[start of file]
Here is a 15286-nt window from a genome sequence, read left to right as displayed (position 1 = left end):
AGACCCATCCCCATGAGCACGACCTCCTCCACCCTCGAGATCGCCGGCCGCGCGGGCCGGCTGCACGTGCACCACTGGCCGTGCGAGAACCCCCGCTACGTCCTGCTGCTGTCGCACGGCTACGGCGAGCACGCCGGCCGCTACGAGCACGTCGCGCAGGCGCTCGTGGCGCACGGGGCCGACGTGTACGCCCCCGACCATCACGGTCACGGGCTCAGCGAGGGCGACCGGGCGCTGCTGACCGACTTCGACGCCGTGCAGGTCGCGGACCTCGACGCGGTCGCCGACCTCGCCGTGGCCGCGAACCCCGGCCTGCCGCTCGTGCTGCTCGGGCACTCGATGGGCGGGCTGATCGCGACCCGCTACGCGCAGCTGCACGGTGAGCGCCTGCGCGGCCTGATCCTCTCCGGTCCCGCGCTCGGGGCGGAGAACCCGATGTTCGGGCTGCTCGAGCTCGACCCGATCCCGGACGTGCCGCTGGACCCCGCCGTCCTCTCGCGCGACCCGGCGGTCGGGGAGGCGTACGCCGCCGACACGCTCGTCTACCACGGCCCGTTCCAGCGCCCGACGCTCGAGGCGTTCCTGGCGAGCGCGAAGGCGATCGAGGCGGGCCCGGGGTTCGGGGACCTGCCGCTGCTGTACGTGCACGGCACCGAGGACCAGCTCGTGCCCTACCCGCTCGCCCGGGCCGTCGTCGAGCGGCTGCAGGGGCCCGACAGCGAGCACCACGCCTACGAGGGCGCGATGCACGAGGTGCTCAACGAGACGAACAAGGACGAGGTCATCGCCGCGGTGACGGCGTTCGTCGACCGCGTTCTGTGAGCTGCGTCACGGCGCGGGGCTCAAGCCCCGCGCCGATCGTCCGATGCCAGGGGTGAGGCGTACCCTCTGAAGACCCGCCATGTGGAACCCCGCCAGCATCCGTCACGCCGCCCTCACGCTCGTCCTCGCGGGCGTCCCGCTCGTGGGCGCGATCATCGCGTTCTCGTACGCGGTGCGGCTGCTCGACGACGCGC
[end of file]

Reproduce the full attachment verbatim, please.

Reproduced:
Here is a 15286-nt window from a genome sequence, read left to right as displayed (position 1 = left end):
AGACCCATCCCCATGAGCACGACCTCCTCCACCCTCGAGATCGCCGGCCGCGCGGGCCGGCTGCACGTGCACCACTGGCCGTGCGAGAACCCCCGCTACGTCCTGCTGCTGTCGCACGGCTACGGCGAGCACGCCGGCCGCTACGAGCACGTCGCGCAGGCGCTCGTGGCGCACGGGGCCGACGTGTACGCCCCCGACCATCACGGTCACGGGCTCAGCGAGGGCGACCGGGCGCTGCTGACCGACTTCGACGCCGTGCAGGTCGCGGACCTCGACGCGGTCGCCGACCTCGCCGTGGCCGCGAACCCCGGCCTGCCGCTCGTGCTGCTCGGGCACTCGATGGGCGGGCTGATCGCGACCCGCTACGCGCAGCTGCACGGTGAGCGCCTGCGCGGCCTGATCCTCTCCGGTCCCGCGCTCGGGGCGGAGAACCCGATGTTCGGGCTGCTCGAGCTCGACCCGATCCCGGACGTGCCGCTGGACCCCGCCGTCCTCTCGCGCGACCCGGCGGTCGGGGAGGCGTACGCCGCCGACACGCTCGTCTACCACGGCCCGTTCCAGCGCCCGACGCTCGAGGCGTTCCTGGCGAGCGCGAAGGCGATCGAGGCGGGCCCGGGGTTCGGGGACCTGCCGCTGCTGTACGTGCACGGCACCGAGGACCAGCTCGTGCCCTACCCGCTCGCCCGGGCCGTCGTCGAGCGGCTGCAGGGGCCCGACAGCGAGCACCACGCCTACGAGGGCGCGATGCACGAGGTGCTCAACGAGACGAACAAGGACGAGGTCATCGCCGCGGTGACGGCGTTCGTCGACCGCGTTCTGTGAGCTGCGTCACGGCGCGGGGCTCAAGCCCCGCGCCGATCGTCCGATGCCAGGGGTGAGGCGTACCCTCTGAAGACCCGCCATGTGGAACCCCGCCAGCATCCGTCACGCCGCCCTCACGCTCGTCCTCGCGGGCGTCCCGCTCGTGGGCGCGATCATCGCGTTCTCGTACGCGGTGCGGCTGCTCGACGACGCGC